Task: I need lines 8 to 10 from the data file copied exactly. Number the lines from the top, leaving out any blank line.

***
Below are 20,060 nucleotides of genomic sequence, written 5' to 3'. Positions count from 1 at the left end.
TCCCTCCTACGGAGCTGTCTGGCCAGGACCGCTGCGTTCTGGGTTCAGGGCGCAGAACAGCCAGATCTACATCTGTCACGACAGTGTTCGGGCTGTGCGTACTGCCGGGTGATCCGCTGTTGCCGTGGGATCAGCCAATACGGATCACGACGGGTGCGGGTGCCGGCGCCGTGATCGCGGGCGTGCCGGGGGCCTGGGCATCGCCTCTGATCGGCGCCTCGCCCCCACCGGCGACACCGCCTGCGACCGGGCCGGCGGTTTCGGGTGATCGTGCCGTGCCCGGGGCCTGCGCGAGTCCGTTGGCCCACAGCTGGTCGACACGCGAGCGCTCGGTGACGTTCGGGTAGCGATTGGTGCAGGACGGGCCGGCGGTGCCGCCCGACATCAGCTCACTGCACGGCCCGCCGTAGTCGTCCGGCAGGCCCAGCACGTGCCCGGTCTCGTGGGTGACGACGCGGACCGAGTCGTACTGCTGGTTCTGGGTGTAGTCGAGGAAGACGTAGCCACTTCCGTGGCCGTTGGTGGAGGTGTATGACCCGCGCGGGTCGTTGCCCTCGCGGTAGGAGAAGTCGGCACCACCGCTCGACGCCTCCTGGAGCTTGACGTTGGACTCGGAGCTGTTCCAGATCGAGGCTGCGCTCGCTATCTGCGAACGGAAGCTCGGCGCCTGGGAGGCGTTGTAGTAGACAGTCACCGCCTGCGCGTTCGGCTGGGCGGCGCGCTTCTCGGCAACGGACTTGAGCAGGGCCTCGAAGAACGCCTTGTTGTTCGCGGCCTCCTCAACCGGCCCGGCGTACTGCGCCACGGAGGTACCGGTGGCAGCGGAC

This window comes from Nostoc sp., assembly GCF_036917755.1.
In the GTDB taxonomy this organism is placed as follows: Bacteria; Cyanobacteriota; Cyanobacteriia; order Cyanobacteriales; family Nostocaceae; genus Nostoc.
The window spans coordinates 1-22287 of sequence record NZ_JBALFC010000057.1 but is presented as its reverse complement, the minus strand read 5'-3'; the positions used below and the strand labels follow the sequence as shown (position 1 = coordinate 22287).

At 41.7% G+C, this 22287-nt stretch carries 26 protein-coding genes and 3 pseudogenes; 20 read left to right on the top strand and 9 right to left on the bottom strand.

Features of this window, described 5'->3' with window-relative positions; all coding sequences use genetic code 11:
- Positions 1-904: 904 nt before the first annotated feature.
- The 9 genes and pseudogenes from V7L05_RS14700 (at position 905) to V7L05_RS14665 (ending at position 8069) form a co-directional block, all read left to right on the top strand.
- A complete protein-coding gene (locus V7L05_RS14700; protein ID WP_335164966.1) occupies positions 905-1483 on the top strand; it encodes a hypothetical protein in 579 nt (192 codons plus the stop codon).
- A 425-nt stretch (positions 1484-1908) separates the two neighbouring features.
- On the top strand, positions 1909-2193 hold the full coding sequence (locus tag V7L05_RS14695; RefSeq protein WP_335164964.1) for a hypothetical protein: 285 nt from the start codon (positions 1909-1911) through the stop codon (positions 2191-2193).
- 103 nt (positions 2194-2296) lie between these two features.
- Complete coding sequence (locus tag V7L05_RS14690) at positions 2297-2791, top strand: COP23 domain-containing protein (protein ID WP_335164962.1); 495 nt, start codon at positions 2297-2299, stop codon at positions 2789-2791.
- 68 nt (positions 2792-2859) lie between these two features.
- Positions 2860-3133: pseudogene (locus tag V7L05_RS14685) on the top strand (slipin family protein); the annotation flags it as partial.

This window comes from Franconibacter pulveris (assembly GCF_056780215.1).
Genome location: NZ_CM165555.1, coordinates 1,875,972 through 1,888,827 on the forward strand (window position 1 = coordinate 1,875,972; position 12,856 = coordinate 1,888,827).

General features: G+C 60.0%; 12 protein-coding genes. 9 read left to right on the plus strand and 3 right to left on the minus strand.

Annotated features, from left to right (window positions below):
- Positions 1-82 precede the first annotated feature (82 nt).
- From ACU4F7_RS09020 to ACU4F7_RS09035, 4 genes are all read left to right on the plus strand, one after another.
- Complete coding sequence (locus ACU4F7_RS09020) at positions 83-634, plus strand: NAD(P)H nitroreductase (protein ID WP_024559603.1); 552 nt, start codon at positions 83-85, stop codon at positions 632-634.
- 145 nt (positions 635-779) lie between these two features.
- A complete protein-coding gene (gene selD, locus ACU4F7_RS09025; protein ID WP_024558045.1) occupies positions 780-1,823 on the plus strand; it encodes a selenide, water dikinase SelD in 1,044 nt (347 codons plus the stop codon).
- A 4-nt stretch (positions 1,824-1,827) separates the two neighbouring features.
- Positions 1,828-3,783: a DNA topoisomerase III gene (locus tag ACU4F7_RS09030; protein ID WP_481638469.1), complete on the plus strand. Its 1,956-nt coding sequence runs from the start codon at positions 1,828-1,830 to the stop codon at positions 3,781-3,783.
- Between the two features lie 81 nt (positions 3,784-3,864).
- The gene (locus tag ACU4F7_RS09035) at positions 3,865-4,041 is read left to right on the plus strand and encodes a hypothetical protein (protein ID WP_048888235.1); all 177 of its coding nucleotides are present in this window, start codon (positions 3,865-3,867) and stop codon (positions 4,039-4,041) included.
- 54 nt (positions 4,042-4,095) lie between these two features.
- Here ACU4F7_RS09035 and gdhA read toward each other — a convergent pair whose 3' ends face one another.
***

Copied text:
- Positions 1-904: 904 nt before the first annotated feature.
- The 9 genes and pseudogenes from V7L05_RS14700 (at position 905) to V7L05_RS14665 (ending at position 8069) form a co-directional block, all read left to right on the top strand.
- A complete protein-coding gene (locus V7L05_RS14700; protein ID WP_335164966.1) occupies positions 905-1483 on the top strand; it encodes a hypothetical protein in 579 nt (192 codons plus the stop codon).